When the prolapse cannot be manually reduced, a few techniques may help the bowel return to its anatomic position. Sedation, Trendelenburg position of the patient and topical application of salt and sucrose may decrease bowel edema and enable reduction[9,14]. Even the use of an elastic compression wrap has been practiced[15]. However, when the prolapsed bowel is incarcerated or strangulated and cannot return to its anatomic position by the measures described above, the situation becomes a surgical emergency, as was the case with our patient. Jeopardizing the bowel’s viability should be avoided as gangrene significantly increases morbidity and mortality and thus, an urgent surgical intervention is always indicated[16,17]. The operation of choice is perineal proctosigmoidectomy with or without colostomy[16]. Ramanujam et al[17] described 8 cases of acute incarcerated RP during a 9-year period, where perineal rectosigmoidectomy was performed. All were women over the age of 75 and 2 (25%) developed postoperative anastomotic leak with pelvic peritonitis requiring diverting colostomy.

Our male patient, with acute presentation of incarcerated RP, underwent emergency perineal resection as the only alternative to remove the ischemic bowel. Goligher states that irreducibility with gangrene remains one of the few indications for rectosigmoidectomy (perineal) at the present time[18]. Furthermore, in recent years, there has been a trend towards offering elective perineal rectosigmoidectomy in healthier younger patients especially in males[8]. The abdominal approaches carry an increased risk of impotence and infertility when comparing to the perineal ones[9]. Unfortunately, the recurrence rate after the Altemeier operation is not negligible. There have been historical reports of a recurrence rate of up to 58%[19]. More recent studies refer to much lower rates (3%-16%), which are still high when compared to the abdominal approaches[8,20]. In addition, restoration of continence following the operation is also unpredictable as it may result in increased soiling and frequency of defecation[8]. Therefore, the addition of levatorplasty to perineal rectosigmoidectomy has been suggested in order to achieve better results[8].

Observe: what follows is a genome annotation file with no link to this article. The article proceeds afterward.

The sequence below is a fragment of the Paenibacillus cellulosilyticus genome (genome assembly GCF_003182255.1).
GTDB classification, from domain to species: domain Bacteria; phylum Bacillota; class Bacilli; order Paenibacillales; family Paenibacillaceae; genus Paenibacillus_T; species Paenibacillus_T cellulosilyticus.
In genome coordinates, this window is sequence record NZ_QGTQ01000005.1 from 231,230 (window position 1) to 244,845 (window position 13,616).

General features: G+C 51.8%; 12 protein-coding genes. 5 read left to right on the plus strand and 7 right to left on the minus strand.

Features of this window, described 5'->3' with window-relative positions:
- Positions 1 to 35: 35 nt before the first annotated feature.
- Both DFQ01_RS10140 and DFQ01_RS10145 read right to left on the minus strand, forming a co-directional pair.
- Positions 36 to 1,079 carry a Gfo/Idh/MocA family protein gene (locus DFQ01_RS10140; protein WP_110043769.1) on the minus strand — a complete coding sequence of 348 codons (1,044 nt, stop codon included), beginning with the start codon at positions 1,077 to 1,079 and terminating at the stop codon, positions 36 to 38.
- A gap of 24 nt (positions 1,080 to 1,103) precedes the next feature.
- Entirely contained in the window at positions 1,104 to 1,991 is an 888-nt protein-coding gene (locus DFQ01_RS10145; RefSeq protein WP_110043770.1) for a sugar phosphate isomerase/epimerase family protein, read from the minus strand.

A transabdominal construction of a sigmoid loop colostomy was added aiming to protect the “difficult” hand sewn anastomosis from the fecal stream. The excessive bowel edema due to incarceration made the operator consider the anastomosis unsafe. In addition, colostomy might also have a fixing function, but, on the other hand, carries various risks and complications[21]. The inflammatory changes and remnant colitis seen in this patient’s colonoscopy were rather minor and they were successfully dealt with by pharmacologic means.

In conclusion, a rare case of incarcerated and strangulated RP in a young adult is described in our case report. The patient’s successful treatment with perineal proctosigmoidectomy highlights the value of the Altemeier procedure in this emergency situation.


Peer reviewers: Abdul-Wahed Meshikhes, MD, FRCS, Chairman and Consultant Surgeon, Department of Surgery, King Fahad Specialist Hospital, Amir Bin Thabit St, Dammam, 31444, Eastern Province, Saudi Arabia; Dr. Pankaj Garg, Consultant, Department of General Surgery, Fortis Super Speciality Hospital, Mohali, Punjab, Panchkula, 134112, India

S- Editor Tian L L- Editor Cant MR E- Editor Lin YP